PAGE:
Nestled in the heart of Jurançon, in the Aquitaine region, Domaine Cauhape covers 40 hectares of slopes that are generously exposed to the south and east. Protected by the Pyrenees to the east and moderated by the Atlantic ocean to the west, the climate is Continental with ideal growing conditions. The soils are composed of an invaluable mixture of clay, silica and stone allowing a quintessential expression of the traditional varieties of Jurançon, Gros and Petit Manseng, the latter of which is left to raisinate on the vines in good years, providing Jurançon moelleux with its characteristic notes of crystallized fruit and honey. When the vine offers us its last bunches shrivelled by freezing and withered by time, they are gently picked, lovingly vinified then patiently aged in oak barrels.
In the Oct 07 issue of WS, there is a report on the wines from the Southwest region of France…and here is an excerpt:
The Sweet Wines of Jurancon
“Of all the regions of the southwest, this is perhaps the most distinctive, its reputation built on viscous and richly flavored sweet whites made mostly from the Petit Manseng and Gros Manseng grapes…
The leading vintner of the region is the genteel and knowledgeable Henri Ramonteu at Domaine Cauhape. His best wines are pure-tasting, late harvest sweeties; Ramonteau picks his grapes in stages through the autumn (and even into the winter) at ascending ripeness levels. Jurancon Symphonie de Novembre 2004 (93 pts) shows rich flavors of apricot, peach and ripe pear backed by fresh acidity, whereas the Noblesses du Temps 2001 (93 pts) is riper, featuring plenty of honey and butterscotch notes. Both wines were fermented in new oak and saw extensive oak aging.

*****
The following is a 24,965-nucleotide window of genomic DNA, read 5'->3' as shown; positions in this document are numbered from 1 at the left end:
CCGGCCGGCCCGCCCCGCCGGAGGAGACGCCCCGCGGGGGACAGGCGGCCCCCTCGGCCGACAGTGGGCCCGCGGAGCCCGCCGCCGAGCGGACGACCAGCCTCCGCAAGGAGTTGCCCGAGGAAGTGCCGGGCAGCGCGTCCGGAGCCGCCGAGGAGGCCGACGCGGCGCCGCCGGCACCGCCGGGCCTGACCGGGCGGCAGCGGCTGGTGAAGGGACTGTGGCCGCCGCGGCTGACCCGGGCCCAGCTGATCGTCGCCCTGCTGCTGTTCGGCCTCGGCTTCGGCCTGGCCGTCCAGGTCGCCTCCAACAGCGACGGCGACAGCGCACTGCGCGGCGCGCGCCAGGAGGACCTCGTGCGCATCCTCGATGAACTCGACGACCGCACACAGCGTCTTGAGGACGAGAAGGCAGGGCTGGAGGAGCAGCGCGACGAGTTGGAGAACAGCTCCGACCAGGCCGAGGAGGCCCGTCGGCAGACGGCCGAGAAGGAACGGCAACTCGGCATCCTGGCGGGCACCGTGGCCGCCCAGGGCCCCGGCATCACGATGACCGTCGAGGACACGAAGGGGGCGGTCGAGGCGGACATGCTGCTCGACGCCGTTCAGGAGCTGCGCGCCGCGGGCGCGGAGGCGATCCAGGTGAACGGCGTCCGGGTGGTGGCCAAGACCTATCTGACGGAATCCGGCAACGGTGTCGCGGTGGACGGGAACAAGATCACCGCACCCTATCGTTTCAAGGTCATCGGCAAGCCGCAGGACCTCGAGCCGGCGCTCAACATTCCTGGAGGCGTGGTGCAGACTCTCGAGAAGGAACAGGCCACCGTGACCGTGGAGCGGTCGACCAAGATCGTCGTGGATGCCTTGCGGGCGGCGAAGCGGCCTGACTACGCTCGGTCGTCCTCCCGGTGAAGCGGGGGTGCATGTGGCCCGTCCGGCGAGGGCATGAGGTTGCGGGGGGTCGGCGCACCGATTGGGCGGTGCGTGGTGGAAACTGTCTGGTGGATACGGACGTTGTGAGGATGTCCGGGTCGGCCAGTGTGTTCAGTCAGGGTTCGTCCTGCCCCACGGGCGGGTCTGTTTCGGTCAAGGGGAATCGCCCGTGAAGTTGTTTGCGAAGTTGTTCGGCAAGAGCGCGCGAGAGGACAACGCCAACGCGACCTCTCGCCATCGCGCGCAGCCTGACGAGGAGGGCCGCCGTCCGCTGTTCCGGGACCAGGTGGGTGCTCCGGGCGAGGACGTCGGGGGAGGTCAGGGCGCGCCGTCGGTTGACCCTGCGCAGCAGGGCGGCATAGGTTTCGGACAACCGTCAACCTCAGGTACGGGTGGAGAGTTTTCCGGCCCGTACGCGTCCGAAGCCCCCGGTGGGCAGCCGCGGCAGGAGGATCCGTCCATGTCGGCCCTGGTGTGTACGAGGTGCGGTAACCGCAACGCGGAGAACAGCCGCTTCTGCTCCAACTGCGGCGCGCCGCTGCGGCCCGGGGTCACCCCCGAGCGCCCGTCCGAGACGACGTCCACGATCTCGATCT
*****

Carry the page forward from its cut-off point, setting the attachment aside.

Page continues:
As is the norm in Jurancon, the sweetness of Ramonteu’s wines is a product of what the French call passerillage. Rather than being infected with noble rot, as in Sauternes, the natural sweetness of the grapes is concentrated by allowing them to dry or raisin on the vine through an extended harvest, a process aided by the region’s normally warm and dry autumns.
Despite his sweet success, Ramonteu has his eyes on dry wines. ‘My challenge is to create a new generation of dry wines. I want the same reputation for dry wines as I have for sweet,’ he says.”